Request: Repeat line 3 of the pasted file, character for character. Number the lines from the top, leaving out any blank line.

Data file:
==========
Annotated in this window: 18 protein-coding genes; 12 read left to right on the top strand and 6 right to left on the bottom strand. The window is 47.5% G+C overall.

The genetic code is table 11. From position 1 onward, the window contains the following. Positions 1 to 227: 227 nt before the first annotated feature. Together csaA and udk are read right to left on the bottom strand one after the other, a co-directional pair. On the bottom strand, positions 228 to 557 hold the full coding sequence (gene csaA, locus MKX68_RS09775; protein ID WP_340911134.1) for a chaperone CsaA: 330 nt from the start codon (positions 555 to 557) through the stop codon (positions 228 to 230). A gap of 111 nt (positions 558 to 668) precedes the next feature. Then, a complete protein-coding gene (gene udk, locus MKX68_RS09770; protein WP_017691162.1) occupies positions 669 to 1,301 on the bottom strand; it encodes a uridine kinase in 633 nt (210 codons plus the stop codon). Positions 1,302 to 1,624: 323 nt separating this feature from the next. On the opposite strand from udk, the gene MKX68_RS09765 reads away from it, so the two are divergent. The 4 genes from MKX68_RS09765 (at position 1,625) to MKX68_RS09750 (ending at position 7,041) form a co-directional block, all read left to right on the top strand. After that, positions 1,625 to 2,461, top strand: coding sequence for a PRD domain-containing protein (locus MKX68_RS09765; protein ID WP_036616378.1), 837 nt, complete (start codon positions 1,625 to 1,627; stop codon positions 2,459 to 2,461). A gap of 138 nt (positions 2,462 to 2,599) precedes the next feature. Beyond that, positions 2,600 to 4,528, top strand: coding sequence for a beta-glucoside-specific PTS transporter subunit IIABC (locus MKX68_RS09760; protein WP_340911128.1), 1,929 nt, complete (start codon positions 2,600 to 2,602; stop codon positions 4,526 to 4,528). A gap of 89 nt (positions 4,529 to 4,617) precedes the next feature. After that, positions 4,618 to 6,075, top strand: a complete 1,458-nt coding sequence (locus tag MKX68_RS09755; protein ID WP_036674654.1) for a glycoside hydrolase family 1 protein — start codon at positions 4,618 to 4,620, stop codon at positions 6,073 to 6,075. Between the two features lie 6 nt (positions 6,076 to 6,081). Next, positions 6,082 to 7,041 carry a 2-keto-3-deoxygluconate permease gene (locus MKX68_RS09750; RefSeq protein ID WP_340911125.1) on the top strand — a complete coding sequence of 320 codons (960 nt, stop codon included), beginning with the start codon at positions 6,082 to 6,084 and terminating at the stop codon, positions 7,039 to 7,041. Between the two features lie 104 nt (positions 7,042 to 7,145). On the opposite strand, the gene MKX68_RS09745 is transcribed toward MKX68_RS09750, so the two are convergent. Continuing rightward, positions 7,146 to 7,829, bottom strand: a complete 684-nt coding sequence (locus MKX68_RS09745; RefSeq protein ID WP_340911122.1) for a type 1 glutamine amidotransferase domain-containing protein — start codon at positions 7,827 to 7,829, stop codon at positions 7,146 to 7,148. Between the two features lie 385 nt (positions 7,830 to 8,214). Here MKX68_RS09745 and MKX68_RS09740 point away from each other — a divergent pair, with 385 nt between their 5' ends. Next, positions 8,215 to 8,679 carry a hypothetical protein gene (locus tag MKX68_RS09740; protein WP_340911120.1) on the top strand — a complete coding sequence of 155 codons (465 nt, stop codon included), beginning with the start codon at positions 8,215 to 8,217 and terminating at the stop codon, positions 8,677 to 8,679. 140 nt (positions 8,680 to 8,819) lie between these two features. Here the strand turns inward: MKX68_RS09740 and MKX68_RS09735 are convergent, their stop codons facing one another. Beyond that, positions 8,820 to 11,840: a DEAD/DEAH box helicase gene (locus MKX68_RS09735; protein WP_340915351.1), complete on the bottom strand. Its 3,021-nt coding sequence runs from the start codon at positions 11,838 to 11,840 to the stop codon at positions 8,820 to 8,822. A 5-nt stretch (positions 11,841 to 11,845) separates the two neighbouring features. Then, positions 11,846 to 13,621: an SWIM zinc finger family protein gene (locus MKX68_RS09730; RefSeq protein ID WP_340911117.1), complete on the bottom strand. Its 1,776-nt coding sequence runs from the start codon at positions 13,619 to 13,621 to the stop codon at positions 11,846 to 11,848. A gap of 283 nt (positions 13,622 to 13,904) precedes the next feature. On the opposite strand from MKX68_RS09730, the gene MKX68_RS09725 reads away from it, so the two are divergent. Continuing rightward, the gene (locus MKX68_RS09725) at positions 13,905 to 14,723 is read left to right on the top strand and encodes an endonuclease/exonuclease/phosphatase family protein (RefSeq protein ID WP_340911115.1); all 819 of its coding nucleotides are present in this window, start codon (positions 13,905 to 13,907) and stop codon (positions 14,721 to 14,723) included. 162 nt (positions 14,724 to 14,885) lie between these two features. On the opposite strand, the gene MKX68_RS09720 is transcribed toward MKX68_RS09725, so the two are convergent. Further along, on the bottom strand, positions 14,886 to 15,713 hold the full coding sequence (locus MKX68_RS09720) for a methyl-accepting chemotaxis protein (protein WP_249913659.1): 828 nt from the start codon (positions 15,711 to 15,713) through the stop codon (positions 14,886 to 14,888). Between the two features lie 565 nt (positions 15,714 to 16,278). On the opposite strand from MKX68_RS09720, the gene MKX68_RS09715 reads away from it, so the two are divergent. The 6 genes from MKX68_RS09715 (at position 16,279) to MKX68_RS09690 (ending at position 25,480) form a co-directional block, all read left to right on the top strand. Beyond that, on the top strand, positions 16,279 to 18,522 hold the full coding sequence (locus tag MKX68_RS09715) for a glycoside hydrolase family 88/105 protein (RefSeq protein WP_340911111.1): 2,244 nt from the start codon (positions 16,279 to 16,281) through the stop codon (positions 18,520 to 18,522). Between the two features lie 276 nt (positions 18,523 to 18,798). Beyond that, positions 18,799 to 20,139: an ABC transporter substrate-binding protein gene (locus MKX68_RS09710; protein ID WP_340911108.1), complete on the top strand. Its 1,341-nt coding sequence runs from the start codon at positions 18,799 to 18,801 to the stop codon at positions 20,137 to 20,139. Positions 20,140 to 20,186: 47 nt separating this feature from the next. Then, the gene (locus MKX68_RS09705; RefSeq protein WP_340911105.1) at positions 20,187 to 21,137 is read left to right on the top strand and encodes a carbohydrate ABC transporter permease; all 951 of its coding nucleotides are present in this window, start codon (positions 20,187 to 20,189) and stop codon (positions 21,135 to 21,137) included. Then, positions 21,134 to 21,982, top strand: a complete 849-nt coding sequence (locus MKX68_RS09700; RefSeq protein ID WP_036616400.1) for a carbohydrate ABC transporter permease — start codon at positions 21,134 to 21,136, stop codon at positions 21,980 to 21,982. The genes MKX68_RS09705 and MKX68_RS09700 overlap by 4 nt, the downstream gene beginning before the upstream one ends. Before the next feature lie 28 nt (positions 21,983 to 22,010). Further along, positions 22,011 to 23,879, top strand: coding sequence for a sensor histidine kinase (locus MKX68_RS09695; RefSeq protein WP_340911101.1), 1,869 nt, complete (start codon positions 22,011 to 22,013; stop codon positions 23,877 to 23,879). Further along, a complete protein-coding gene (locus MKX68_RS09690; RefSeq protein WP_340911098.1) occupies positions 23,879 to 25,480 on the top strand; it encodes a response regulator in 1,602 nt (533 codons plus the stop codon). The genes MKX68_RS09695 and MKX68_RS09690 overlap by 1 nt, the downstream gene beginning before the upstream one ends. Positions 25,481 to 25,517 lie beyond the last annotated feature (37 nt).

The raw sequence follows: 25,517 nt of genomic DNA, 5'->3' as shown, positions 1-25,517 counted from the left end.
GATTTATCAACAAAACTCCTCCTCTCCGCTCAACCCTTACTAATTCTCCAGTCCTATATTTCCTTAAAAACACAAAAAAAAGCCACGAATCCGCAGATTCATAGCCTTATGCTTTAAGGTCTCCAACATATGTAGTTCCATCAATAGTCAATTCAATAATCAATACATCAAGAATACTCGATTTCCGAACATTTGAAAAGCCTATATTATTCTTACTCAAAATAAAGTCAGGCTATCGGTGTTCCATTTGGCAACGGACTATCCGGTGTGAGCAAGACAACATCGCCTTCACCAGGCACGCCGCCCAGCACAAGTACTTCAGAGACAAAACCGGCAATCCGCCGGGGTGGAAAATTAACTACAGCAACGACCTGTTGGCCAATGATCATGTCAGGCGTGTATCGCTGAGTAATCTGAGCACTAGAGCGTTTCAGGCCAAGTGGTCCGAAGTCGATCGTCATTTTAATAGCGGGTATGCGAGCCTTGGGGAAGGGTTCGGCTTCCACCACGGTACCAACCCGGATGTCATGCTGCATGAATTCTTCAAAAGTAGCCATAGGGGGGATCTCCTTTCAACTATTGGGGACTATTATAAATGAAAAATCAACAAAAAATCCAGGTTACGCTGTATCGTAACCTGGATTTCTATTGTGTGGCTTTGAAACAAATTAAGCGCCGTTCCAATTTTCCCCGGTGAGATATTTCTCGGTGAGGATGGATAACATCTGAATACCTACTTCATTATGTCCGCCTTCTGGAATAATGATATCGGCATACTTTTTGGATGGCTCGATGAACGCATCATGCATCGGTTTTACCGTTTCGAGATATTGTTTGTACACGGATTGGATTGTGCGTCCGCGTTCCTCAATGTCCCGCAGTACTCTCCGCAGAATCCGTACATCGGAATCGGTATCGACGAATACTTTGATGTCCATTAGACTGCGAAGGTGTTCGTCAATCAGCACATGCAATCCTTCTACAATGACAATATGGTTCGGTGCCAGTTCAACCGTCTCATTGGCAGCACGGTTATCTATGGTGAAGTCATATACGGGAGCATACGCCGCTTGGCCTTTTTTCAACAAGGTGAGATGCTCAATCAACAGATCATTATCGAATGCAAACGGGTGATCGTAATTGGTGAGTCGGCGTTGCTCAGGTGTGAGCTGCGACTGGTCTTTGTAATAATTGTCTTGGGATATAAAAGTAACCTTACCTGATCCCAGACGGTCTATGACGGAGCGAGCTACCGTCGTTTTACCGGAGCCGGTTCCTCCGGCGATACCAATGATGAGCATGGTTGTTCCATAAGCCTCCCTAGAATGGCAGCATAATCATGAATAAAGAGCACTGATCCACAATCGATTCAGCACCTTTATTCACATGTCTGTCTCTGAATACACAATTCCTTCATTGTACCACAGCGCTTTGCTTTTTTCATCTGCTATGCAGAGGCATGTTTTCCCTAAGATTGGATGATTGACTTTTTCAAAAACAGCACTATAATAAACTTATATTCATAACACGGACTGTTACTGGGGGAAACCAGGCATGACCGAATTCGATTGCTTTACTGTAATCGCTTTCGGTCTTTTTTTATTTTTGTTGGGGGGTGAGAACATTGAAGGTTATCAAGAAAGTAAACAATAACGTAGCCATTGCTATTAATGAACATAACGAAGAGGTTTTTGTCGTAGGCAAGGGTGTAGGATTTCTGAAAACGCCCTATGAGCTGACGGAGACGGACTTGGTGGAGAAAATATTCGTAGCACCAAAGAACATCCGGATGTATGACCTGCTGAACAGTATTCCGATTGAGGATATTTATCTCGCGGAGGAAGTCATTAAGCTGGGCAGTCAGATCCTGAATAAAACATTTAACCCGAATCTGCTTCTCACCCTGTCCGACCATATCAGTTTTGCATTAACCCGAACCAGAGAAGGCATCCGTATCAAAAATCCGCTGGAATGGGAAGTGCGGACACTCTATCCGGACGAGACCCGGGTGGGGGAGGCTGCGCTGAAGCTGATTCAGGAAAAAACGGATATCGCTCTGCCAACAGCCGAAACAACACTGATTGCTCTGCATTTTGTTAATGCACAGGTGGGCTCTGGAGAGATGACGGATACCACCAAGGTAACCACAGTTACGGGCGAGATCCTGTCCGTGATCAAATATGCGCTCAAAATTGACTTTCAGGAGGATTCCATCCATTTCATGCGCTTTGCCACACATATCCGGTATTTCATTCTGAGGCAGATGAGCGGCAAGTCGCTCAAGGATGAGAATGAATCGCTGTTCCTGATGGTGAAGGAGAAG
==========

The raw sequence follows: 25,517 nt of genomic DNA, 5'->3' as shown, positions 1-25,517 counted from the left end.